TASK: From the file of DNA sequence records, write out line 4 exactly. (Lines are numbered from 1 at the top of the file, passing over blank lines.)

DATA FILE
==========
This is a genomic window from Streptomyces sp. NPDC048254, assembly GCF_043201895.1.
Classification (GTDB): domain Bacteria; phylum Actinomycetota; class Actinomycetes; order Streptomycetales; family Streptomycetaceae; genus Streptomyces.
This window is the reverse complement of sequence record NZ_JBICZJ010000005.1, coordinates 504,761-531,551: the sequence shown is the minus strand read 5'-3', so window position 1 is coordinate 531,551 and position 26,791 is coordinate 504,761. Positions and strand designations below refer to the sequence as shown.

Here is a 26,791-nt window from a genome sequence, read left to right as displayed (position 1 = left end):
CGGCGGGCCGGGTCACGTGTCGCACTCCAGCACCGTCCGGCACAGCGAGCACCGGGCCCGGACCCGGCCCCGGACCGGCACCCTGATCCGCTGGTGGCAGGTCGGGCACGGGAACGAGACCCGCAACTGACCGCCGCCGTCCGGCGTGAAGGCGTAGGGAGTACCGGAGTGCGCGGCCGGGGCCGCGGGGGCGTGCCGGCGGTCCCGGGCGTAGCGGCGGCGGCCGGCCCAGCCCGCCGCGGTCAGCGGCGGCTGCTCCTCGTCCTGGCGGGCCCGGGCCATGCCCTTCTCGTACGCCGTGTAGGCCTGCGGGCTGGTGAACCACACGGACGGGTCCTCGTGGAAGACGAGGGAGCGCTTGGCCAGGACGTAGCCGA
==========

Here is a 26,791-nt window from a genome sequence, read left to right as displayed (position 1 = left end):